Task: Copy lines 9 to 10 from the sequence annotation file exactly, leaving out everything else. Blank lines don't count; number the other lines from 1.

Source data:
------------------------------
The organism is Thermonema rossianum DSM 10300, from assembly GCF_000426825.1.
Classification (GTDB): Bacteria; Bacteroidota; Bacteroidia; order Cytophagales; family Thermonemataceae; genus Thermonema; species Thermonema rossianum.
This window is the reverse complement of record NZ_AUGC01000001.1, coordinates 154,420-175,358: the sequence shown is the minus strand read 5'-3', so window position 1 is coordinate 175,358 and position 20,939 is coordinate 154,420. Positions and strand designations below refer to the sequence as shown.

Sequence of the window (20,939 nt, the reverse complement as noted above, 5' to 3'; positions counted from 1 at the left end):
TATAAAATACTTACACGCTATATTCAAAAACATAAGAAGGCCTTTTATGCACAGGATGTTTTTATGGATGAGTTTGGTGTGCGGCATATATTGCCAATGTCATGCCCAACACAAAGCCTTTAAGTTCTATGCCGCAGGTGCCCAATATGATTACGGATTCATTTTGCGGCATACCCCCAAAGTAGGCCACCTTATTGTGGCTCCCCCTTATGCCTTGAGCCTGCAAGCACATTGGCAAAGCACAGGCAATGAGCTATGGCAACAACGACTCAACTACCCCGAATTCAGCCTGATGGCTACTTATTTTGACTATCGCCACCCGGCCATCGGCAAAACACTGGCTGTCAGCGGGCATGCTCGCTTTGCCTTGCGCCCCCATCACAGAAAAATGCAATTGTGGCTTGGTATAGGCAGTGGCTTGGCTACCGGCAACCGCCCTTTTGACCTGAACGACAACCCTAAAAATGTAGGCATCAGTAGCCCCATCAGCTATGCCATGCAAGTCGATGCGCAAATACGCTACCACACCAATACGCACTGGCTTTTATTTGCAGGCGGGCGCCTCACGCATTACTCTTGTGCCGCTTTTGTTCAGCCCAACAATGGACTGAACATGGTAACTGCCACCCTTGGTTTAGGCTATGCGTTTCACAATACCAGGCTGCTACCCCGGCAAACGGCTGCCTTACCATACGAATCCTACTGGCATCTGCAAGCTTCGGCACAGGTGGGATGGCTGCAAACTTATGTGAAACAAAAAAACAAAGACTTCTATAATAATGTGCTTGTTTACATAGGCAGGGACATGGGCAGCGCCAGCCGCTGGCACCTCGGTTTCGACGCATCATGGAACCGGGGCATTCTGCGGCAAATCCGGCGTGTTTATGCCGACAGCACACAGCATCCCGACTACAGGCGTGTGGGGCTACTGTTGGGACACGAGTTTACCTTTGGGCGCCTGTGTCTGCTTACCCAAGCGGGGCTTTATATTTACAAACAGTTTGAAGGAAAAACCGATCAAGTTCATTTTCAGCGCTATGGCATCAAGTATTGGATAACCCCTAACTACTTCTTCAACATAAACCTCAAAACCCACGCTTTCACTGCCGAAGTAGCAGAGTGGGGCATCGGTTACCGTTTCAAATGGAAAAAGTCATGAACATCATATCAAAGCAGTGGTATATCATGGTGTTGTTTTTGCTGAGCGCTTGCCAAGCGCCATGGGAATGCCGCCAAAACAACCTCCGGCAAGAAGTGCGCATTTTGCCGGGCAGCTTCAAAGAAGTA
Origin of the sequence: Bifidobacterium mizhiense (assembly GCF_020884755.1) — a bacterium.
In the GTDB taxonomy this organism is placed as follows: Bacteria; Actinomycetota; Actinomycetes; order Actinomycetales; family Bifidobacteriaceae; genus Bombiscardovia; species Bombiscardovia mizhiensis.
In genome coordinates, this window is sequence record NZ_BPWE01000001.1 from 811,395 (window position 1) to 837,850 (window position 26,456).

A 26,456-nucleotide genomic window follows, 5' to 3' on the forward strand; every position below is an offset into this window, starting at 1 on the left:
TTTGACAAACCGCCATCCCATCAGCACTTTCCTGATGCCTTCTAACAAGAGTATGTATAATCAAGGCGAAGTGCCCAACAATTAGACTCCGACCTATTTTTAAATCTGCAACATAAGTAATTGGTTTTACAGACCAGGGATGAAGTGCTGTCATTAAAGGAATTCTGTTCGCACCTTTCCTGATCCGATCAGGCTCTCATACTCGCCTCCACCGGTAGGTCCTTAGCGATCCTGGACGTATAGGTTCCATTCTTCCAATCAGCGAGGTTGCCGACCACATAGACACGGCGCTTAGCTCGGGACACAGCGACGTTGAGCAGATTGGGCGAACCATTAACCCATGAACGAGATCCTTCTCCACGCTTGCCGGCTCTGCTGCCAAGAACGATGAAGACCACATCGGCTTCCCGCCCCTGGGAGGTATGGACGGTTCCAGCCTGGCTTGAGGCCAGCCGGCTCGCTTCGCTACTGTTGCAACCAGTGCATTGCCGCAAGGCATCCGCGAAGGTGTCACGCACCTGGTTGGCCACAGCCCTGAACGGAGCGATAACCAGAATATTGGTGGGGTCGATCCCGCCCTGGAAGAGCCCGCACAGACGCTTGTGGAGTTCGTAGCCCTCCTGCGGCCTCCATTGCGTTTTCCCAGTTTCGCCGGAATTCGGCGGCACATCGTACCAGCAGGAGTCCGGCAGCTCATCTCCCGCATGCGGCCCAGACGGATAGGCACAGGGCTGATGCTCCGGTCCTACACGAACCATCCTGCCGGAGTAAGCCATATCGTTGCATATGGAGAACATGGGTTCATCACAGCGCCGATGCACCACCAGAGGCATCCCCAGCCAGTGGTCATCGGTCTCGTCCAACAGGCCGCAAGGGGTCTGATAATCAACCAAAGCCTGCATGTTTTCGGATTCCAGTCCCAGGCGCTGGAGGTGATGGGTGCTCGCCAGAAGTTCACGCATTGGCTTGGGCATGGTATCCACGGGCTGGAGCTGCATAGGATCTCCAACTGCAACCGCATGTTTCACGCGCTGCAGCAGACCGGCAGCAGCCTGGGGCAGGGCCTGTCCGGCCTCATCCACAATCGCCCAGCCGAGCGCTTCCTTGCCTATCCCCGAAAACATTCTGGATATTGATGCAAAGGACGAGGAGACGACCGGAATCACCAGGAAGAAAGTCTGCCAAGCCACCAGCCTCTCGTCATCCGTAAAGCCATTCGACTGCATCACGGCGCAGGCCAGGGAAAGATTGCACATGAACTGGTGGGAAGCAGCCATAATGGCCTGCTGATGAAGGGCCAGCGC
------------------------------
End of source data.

A 26,456-nucleotide genomic window follows, 5' to 3' on the forward strand; every position below is an offset into this window, starting at 1 on the left:
TTTGACAAACCGCCATCCCATCAGCACTTTCCTGATGCCTTCTAACAAGAGTATGTATAATCAAGGCGAAGTGCCCAACAATTAGACTCCGACCTATTTTTAAATCTGCAACATAAGTAATTGGTTTTACAGACCAGGGATGAAGTGCTGTCATTAAAGGAATTCTGTTCGCACCTTTCCTGATCCGATCAGGCTCTCATACTCGCCTCCACCGGTAGGTCCTTAGCGATCCTGGACGTATAGGTTCCATTCTTCCAATCAGCGAGGTTGCCGACCACATAGACACGGCGCTTAGCTCGGGACACAGCGACGTTGAGCAGATTGGGCGAACCATTAACCCATGAACGAGATCCTTCTCCACGCTTGCCGGCTCTGCTGCCAAGAACGATGAAGACCACATCGGCTTCCCGCCCCTGGGAGGTATGGACGGTTCCAGCCTGGCTTGAGGCCAGCCGGCTCGCTTCGCTACTGTTGCAACCAGTGCATTGCCGCAAGGCATCCGCGAAGGTGTCACGCACCTGGTTGGCCACAGCCCTGAACGGAGCGATAACCAGAATATTGGTGGGGTCGATCCCGCCCTGGAAGAGCCCGCACAGACGCTTGTGGAGTTCGTAGCCCTCCTGCGGCCTCCATTGCGTTTTCCCAGTTTCGCCGGAATTCGGCGGCACATCGTACCAGCAGGAGTCCGGCAGCTCATCTCCCGCATGCGGCCCAGACGGATAGGCACAGGGCTGATGCTCCGGTCCTACACGAACCATCCTGCCGGAGTAAGCCATATCGTTGCATATGGAGAACATGGGTTCATCACAGCGCCGATGCACCACCAGAGGCATCCCCAGCCAGTGGTCATCGGTCTCGTCCAACAGGCCGCAAGGGGTCTGATAATCAACCAAAGCCTGCATGTTTTCGGATTCCAGTCCCAGGCGCTGGAGGTGATGGGTGCTCGCCAGAAGTTCACGCATTGGCTTGGGCATGGTATCCACGGGCTGGAGCTGCATAGGATCTCCAACTGCAACCGCATGTTTCACGCGCTGCAGCAGACCGGCAGCAGCCTGGGGCAGGGCCTGTCCGGCCTCATCCACAATCGCCCAGCCGAGCGCTTCCTTGCCTATCCCCGAAAACATTCTGGATATTGATGCAAAGGACGAGGAGACGACCGGAATCACCAGGAAGAAAGTCTGCCAAGCCACCAGCCTCTCGTCATCCGTAAAGCCATTCGACTGCATCACGGCGCAGGCCAGGGAAAGATTGCACATGAACTGGTGGGAAGCAGCCATAATGGCCTGCTGATGAAGGGCCAGCGC